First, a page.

4. Sadly disturbing! The Unravelling Kingdom (UK), is going through a very disturbing form of suicidal-like self harm! All people who love Scotland, are loved by us Ccots... wherever someone like that comes from: Scotland emraces, welcomes and loves you!

  5. I left the UK in 2001, partly because I saw he same process beginning. I ended up staying away because like you I met my wife from another country where people have a different skin colour, and she wasn't welcome in my home country. Germany was open to us though, so that's where we stayed.

  6. Mark, your blogs have made me smile, cry and feel consumed with anger. Keep writing. My husband and I would like to make a donation to First Base. Can you tell me the easiest way to do that.

  7. It is a very hard situation when playing the lottery and never won, or keep winning low fund not up to 100 bucks, i have been a victim of such a tough life, the biggest fund i have ever won was 100 bucks, and i have been playing lottery for almost 12 years now, things suddenly change the moment i came across a secret online, a testimony of a spell caster called DR EMU, who help people in any type of lottery numbers, i was not easily convinced, but i decided to give try, now i am a proud lottery winner with the help of DR EMU, i won $1,000.0000.00 and i am making this known to every one out there who have been trying all day to win the lottery, believe me this is the only way to win the lottery.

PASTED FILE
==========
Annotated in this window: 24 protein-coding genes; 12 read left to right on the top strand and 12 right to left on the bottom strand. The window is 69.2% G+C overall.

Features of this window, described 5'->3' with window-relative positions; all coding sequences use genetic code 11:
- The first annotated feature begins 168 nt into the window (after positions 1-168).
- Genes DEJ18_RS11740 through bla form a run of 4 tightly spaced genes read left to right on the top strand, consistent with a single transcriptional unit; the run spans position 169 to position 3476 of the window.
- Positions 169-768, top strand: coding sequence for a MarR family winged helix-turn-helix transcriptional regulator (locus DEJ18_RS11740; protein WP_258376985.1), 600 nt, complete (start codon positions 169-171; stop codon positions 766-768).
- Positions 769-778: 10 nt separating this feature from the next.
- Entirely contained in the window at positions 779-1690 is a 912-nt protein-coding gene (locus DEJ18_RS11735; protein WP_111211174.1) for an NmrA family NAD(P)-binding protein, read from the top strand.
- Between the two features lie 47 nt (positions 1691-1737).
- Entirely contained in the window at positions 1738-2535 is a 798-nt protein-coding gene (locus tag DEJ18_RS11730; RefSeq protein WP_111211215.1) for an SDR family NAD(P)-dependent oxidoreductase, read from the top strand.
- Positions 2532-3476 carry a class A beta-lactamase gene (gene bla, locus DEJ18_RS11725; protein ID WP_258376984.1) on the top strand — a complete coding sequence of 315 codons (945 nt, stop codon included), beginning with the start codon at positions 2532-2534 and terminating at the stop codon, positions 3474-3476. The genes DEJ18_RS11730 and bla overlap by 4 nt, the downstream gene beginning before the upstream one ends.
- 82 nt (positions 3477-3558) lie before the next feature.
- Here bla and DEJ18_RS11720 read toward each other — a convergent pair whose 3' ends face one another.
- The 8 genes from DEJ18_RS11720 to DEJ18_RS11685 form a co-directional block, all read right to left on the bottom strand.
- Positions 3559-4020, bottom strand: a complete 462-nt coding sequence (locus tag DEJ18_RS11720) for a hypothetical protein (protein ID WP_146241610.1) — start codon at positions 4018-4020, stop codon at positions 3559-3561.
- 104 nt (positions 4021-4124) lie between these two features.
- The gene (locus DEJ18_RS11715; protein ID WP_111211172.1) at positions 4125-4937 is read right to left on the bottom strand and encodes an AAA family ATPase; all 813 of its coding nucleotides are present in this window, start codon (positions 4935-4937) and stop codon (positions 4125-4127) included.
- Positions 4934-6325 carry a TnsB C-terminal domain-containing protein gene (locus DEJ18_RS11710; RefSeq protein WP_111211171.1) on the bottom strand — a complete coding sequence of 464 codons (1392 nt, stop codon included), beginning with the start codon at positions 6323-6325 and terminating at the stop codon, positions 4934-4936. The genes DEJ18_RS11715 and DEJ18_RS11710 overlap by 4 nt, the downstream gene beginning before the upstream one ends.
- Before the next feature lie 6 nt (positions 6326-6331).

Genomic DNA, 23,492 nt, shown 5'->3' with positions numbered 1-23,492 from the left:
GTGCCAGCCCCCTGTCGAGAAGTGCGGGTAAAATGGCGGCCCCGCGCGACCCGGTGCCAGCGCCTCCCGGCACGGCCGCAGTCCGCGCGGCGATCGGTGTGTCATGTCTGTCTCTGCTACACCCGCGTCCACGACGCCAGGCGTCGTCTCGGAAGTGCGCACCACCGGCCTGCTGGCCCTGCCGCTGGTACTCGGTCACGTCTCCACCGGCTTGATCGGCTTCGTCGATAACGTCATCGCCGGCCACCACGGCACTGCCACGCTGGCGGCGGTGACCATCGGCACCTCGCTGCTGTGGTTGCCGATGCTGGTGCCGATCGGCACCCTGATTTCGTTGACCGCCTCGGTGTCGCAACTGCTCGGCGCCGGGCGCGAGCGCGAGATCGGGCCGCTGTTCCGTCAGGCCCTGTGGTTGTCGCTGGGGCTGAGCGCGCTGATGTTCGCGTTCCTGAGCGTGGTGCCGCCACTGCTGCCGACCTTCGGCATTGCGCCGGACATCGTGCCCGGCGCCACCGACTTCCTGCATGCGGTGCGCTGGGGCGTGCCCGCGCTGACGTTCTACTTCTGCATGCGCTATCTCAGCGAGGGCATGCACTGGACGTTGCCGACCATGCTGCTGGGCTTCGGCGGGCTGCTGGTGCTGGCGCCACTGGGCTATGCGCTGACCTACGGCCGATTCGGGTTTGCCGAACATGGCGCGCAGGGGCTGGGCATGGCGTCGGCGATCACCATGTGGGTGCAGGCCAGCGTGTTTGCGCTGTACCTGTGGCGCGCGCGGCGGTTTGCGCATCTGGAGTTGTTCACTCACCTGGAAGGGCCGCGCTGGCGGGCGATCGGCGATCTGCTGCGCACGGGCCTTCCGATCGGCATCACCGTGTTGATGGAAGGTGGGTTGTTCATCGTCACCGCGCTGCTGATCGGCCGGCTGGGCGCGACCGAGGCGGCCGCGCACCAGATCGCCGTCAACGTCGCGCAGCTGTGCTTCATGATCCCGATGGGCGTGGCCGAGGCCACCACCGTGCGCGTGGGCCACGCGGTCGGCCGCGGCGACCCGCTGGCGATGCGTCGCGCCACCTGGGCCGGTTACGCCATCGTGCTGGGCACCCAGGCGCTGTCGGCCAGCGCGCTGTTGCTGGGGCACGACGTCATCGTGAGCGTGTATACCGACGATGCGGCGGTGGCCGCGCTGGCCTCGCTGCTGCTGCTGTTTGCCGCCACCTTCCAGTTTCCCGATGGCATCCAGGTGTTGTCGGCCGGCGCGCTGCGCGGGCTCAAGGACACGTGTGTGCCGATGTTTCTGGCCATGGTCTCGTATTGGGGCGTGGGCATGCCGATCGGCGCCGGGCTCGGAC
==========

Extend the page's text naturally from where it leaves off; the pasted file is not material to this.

Contact him via email:
    Call or what's app +2347012841542